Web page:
olympia film class
The students learn all aspects of film production, including equipment operation. Photo courtesy of Riley Gibson

Filmmakers from the Olympia Film Collective (read more about them here) have donated their time to help support the students. Gibson says, “Several of the OFC members have worked with the students outside of the classroom to help improve their skills. Brandon Cartwright and his brother, Trevor, have been invaluable.”

Gibson is dedicated to giving students a well-rounded introduction to the film industry. As part of their project, they went into the community to find sponsors for their films. Businesses from across Thurston County contributed to the project by donating either filming locations or food for the screening. Sponsors include South Bay Pub and Eatery, Method Coffee Bar, Univera, Forever Knights Gaming, BioSmart Solutions, Bonneville Power Administration, Jimmy John’s, ADTranscribe, Yelm Country Outlet, Kathy Peterson, and Deanna Price of the Washington State Department of Enterprise Services.

We can all remember classes we’ve taken that have been much more than a class – they’ve helped define our lives in some way. In talking with the students, it’s clear the class has had several amazing outcomes for them: they’ve gained skills, confidence, and a lasting passion for filmmaking. They’ve created a vibrant community of filmmakers amongst themselves. And they’ve become part of the larger film community of Olympia. (Check out the SPSCC Film Production Facebook page they’ve created.)

olympia film class
The class gave students a real-world, hands-on experience in working together to express their creative ideas. Photo courtesy of Riley Gibson

When I asked the students if they plan to continue making films, the answer was a resounding yes. Beers says, “This was a great class experience. I am proud of what I’ve made, but I already want to make more – to keep making something new.”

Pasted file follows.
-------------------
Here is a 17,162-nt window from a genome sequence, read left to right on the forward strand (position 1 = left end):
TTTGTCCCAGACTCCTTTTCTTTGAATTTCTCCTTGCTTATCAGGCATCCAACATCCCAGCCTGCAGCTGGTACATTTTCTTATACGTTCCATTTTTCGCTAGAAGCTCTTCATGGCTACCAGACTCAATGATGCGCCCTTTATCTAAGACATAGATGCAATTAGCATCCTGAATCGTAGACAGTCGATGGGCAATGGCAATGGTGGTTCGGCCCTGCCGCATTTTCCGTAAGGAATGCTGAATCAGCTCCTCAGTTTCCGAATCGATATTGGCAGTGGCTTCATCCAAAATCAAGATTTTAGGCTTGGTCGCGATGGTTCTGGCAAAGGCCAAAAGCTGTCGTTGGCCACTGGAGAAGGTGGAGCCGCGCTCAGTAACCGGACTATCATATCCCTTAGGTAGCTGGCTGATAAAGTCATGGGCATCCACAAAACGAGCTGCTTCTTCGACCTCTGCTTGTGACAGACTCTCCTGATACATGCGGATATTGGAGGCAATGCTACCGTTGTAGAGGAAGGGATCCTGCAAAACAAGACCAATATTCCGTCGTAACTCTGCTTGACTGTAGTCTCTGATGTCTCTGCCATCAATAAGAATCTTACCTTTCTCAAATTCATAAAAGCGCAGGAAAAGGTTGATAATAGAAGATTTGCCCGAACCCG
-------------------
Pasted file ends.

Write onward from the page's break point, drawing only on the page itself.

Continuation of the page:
The students are very proud of their films. They’ve helped create posters and promoted the screening within the community, and they are working hard to make sure it’s a professional and engaging evening.

Upcoming Screening: A Night of Film and Community

The student filmmakers would be thrilled for you to come view their work. You can attend their film screening on Tuesday, December 16, 2014 at 7:00 p.m. in the Gallery of the Minnaert Center for the Arts. Free and open to the public, the event will also give the students a chance to speak about their films. Complimentary refreshments will be served. The event is expected to fill up early – get there ahead of time to make sure you snag a seat. Some content is “PG-13” and most suitable for older teens and adults. The building is ADA-accessible.

This is the first-ever public film screening of student works at SPSCC. Given the excitement of the students in the film program, I’m expecting lots more great local films to come.

Registration for winter classes at SPSCC is currently underway. For a listing of class options (including Film and Film Production classes), community events, and more, check out their website. You can also follow SPSCC on Facebook, Twitter and YouTube.

olympia film class
The students’ short film projects give them a chance to show the skills they’ve learned. Photo courtesy of Riley Gibson

SPSCC Student Film Screening

The Gallery at Minnaert Center for the Arts

South Puget Sound Community College

2011 Mottman Road Southwest

Olympia, WA 98512

Tuesday, December 16, 2014

Screening begins at 7:00 p.m.

Find event details here and here.